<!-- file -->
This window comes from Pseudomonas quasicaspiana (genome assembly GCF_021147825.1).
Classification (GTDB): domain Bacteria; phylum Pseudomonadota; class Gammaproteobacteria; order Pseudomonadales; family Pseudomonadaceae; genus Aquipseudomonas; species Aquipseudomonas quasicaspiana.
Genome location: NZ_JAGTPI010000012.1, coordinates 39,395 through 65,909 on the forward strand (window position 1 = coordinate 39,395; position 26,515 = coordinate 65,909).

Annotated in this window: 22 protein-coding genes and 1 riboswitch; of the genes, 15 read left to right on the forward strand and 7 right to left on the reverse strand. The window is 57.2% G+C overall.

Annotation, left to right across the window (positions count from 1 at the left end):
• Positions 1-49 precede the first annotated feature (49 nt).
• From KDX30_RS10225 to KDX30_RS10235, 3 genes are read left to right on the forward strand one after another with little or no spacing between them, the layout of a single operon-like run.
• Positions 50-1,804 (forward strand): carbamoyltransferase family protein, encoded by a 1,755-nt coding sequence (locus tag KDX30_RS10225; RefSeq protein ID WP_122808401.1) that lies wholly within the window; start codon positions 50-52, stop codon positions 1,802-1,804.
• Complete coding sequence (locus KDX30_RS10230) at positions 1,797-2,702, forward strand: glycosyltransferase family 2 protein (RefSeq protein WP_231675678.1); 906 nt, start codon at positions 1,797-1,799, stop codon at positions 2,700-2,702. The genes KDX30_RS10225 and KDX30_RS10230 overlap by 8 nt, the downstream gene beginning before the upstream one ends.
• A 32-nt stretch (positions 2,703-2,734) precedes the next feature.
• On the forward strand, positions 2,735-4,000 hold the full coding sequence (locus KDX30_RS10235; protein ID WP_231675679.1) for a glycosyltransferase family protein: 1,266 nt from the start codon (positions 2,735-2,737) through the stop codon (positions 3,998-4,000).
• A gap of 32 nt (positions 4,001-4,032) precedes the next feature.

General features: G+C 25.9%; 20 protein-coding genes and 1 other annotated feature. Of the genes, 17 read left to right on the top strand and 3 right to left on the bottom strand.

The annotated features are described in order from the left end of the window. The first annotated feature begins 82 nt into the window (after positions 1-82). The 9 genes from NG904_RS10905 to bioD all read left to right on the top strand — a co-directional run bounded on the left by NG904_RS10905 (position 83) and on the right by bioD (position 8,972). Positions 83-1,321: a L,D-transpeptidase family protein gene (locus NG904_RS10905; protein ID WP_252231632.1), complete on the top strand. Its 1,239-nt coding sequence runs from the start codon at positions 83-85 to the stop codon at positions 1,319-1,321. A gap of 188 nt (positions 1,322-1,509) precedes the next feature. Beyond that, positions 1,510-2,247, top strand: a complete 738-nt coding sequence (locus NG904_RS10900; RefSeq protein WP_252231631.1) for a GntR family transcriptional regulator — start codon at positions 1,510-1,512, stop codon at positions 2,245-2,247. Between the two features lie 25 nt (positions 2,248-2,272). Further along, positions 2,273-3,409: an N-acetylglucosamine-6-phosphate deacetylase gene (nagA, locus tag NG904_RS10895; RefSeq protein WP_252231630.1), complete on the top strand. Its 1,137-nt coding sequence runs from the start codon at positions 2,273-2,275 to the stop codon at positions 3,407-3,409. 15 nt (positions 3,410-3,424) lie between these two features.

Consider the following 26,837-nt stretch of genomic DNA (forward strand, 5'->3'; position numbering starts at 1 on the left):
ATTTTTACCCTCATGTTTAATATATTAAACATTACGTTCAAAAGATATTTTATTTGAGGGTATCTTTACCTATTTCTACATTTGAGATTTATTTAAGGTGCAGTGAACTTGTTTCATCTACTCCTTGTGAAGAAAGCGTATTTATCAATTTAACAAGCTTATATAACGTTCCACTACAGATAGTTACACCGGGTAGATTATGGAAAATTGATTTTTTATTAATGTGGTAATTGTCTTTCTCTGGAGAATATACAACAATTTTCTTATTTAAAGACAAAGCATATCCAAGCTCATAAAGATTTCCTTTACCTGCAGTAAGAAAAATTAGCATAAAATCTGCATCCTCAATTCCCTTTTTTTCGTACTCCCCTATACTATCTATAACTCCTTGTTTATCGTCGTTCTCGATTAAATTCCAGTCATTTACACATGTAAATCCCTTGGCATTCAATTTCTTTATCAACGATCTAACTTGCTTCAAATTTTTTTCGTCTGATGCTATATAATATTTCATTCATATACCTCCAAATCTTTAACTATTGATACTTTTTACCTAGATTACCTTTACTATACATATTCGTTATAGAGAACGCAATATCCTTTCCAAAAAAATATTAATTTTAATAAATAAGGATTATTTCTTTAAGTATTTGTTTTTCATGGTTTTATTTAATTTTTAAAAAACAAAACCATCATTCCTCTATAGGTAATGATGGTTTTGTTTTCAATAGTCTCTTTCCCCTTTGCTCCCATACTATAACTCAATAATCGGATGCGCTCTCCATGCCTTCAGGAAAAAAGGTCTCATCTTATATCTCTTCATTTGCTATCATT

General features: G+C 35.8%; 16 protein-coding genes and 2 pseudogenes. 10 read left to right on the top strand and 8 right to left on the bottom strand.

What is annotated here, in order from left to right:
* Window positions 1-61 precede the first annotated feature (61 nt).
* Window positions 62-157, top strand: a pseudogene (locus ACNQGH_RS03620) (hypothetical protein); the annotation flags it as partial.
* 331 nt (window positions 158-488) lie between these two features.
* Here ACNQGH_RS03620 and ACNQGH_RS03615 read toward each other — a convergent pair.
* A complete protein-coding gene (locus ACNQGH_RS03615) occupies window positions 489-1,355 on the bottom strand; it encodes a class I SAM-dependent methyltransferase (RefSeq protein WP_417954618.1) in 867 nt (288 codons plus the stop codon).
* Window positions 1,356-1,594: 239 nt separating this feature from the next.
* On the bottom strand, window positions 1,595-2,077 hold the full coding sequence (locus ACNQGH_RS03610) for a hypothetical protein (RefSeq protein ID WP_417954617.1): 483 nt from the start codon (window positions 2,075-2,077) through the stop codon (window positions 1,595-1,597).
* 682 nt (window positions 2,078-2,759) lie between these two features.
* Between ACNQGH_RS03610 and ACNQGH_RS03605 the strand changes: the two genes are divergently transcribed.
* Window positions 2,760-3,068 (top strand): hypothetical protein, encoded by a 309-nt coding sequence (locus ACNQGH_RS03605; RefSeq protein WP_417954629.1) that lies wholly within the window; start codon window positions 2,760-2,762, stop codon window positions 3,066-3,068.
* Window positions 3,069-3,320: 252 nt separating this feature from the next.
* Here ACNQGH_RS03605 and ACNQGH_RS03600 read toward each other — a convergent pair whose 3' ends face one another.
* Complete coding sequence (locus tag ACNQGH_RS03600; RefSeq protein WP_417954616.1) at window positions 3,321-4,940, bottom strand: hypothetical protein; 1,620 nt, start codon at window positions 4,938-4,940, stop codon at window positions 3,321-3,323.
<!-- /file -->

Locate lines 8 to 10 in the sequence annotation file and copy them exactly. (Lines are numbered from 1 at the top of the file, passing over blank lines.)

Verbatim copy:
• Positions 50-1,804 (forward strand): carbamoyltransferase family protein, encoded by a 1,755-nt coding sequence (locus tag KDX30_RS10225; RefSeq protein ID WP_122808401.1) that lies wholly within the window; start codon positions 50-52, stop codon positions 1,802-1,804.
• Complete coding sequence (locus KDX30_RS10230) at positions 1,797-2,702, forward strand: glycosyltransferase family 2 protein (RefSeq protein WP_231675678.1); 906 nt, start codon at positions 1,797-1,799, stop codon at positions 2,700-2,702. The genes KDX30_RS10225 and KDX30_RS10230 overlap by 8 nt, the downstream gene beginning before the upstream one ends.
• A 32-nt stretch (positions 2,703-2,734) precedes the next feature.